Statement of Mission The mission of Central Luzon Conference of the Seventh-day Adventist Church is to call all people in its territory to become disciples of Jesus Christ, to proclaim the everlasting gospel embraced in the three angels' messages [Revelation 14:1-12], and to prepare them for Christ's soon return.
A people prepared for eternity.
History of the Central Luzon Conference
It was in 1905 when the Adventist work started in the Philippines. It was yet a virgin territory for the propagation of the gospel message. Providentially, Elder G. A. Irwin, president of the Australian Union Conference, passed by Manila on his way to the General Conference session, and found the Philippines to be a fertile ground for preaching the word of God.
Then came literature evangelist Robert A. Caldwell, the first Adventist missionary to the Philippines. He arrived in Manila and pioneered the literature ministry by selling books in Spanish language. Subsequently, Elder and Mrs. J. L. McElhany, both American missionaries who were sent by the Australian Union Conference to start evangelistic campaigns in Manila, started the Adventist work in 1906. On that same year, the Central Luzon Mission Conference was organized to facilitate the gospel work among the Filipinos.
In 1908, Elder Lewis V. Finster and his wife replaced the McElhanys on the account of Mrs. McElhany’s health. Eventually, Finster took the leadership of the conference as its superintendent. On March 11, 1911, the first Filipino Seventh-day Adventist Church was established in Sta. Ana, Manila with 22 members, as a result of elder Finster’s series of evangelistic meetings.
Church membership in Central Luzon dramatically increased due to the openness of the Filipinos to the Adventist message. Furthermore, the Central Luzon Mission Conference retained its conference status until about 1930 when it was divided into two missions – Central Luzon Mission (CLM) and South-Central Luzon Mission (SCLM). Elder R. R. Fighur became the first president of CLM concurrent with his position as president of Philippine Union Mission. In 1931, CLM was reorganized.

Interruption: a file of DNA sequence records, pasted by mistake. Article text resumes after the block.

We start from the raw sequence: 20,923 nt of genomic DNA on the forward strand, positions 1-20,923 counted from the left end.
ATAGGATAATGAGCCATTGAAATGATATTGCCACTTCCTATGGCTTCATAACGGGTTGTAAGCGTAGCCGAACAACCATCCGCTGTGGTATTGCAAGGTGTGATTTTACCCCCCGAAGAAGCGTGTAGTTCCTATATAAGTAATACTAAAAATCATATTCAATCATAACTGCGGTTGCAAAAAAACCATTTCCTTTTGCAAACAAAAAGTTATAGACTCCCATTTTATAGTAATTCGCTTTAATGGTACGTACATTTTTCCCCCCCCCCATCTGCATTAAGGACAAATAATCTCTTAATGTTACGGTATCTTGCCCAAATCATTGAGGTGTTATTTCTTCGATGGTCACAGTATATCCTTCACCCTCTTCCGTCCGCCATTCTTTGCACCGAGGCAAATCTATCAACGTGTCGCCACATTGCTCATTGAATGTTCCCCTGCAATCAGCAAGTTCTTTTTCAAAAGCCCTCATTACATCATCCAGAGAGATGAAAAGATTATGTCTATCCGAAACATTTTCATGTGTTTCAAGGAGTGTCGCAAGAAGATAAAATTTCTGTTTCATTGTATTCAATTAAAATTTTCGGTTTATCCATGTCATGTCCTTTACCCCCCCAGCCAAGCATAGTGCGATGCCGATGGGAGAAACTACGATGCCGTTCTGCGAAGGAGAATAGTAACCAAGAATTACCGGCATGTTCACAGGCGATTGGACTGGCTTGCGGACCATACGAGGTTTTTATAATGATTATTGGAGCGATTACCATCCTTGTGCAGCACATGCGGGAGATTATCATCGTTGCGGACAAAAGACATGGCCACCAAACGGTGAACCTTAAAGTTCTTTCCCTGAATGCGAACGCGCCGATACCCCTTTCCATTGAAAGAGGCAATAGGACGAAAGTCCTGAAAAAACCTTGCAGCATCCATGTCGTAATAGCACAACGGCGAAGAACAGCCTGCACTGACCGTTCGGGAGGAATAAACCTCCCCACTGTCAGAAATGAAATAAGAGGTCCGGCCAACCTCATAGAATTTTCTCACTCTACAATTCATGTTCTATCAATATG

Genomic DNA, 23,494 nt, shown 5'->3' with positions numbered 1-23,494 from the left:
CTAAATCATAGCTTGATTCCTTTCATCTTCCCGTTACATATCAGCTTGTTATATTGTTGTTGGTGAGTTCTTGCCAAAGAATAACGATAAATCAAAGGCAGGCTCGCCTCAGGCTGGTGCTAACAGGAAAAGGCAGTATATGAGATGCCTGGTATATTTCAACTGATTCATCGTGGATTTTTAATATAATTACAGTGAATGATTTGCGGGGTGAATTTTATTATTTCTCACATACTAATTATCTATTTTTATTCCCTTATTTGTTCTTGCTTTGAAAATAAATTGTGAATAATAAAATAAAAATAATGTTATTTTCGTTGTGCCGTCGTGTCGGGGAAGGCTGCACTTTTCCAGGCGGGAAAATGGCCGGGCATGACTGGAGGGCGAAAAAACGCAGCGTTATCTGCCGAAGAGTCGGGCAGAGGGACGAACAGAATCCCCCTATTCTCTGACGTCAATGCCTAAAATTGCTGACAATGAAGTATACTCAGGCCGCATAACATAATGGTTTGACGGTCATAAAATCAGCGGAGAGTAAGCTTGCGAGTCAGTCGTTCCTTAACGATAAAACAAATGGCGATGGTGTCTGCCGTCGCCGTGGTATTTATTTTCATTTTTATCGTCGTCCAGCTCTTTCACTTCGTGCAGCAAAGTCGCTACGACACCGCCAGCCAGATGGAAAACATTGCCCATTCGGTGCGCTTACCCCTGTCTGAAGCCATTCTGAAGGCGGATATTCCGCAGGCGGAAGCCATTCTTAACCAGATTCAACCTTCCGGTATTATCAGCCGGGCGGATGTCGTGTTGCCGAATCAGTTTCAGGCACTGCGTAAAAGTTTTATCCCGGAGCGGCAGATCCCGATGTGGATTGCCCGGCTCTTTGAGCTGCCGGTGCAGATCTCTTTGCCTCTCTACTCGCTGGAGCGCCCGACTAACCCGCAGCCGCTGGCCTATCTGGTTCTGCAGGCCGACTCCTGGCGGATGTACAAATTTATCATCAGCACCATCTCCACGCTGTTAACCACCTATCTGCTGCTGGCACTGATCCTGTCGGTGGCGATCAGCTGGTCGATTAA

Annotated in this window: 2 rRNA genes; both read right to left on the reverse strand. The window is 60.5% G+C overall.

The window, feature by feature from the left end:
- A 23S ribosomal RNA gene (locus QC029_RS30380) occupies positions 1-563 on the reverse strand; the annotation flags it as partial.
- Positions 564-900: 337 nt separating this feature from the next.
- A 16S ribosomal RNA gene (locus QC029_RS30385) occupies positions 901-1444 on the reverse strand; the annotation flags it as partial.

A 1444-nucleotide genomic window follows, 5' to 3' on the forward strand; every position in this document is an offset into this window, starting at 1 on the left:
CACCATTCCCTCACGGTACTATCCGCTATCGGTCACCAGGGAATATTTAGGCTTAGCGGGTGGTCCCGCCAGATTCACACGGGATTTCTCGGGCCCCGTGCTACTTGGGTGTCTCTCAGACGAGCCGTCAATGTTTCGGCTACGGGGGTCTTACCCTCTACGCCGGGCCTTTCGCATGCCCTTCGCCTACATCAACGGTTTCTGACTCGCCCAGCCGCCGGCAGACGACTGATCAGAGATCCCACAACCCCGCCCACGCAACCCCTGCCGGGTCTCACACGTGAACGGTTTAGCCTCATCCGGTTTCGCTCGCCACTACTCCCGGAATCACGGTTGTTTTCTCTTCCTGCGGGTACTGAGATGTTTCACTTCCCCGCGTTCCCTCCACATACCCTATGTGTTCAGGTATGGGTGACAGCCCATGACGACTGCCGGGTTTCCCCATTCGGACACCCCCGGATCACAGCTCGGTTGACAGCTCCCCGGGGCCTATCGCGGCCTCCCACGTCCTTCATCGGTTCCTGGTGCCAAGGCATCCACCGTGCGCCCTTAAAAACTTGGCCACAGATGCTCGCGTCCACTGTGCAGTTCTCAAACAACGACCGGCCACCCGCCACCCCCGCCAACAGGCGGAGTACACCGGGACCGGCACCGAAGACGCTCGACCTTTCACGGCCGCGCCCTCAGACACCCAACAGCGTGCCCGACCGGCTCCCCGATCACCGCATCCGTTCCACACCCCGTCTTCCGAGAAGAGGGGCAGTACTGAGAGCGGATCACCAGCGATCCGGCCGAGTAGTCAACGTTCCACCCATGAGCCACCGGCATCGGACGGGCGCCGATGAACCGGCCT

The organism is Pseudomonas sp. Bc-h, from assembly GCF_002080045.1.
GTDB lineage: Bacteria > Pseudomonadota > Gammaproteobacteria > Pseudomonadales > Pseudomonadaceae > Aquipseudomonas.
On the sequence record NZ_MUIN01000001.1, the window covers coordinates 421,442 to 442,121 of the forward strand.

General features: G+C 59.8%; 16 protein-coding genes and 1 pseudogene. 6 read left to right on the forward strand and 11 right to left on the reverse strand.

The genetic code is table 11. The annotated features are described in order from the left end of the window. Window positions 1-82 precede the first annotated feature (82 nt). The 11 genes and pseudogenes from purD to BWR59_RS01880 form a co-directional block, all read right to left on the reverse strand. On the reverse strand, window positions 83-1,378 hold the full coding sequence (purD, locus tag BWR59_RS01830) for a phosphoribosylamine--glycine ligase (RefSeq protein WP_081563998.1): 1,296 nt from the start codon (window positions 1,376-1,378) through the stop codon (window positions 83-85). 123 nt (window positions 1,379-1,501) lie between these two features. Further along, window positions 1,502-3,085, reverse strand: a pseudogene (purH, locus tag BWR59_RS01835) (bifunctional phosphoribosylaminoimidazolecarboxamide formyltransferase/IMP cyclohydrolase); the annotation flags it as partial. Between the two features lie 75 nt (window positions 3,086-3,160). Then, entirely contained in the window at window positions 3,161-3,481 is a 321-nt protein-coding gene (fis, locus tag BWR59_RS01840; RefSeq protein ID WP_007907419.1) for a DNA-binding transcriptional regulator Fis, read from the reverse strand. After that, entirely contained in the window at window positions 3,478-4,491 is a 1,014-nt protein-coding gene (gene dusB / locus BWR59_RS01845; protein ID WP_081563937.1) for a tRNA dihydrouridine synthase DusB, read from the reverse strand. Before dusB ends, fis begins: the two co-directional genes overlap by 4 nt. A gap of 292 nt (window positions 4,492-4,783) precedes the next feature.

For a period of time, CLM was led by a number of spiritual and zealous leaders in fulfilling the mission of the church. The following were the succession of CLM presidents from 1935-1989: Flaviano Dalisay, 1935-1938; Jose Emralino, 1939-1940; Florentino Jabola, 1941-45; Gil de Guzman, 1946-1951; Jose Bautista, 1952-55; Florentino Martin, 1956-62; Potenciano Romulo, 1963-65; Benjamin Martin, 1966-73; Juanito Tulio, 1974-75; Avelino Canlas, 1976-81; Daniel Villoso, 1981-87; Alberto Regoso Jr., 1987-1988; and Dan Mora, 1988-1990.
In 1989, CLM was upgraded into a Conference status, as approved by the former Far Eastern Division (now Southern Asia-Pacific Division/SSD) during its 1989 year-end meeting in Singapore, making the first conference in the North Philippines, the second nationwide and the tenth in the Far East.
On May 1-4, 1990 the first constituency session of the Central Luzon Conference (CLC) was held at the Word of Hope Chapel, Paramount Christian Center, West Avenue, Quezon City. The church constituency was able to elect directly its own conference officers from president to the departmental directors and associates. In addition, as acted upon by the constituents, the CLC territory was divided into ten areas for better and efficient supervision of God’s work.
At present, the Conference involves 11 Areas representing 388 churches and 97 organized companies, geared up for Unity, Maturity and Development. To God be the Glory!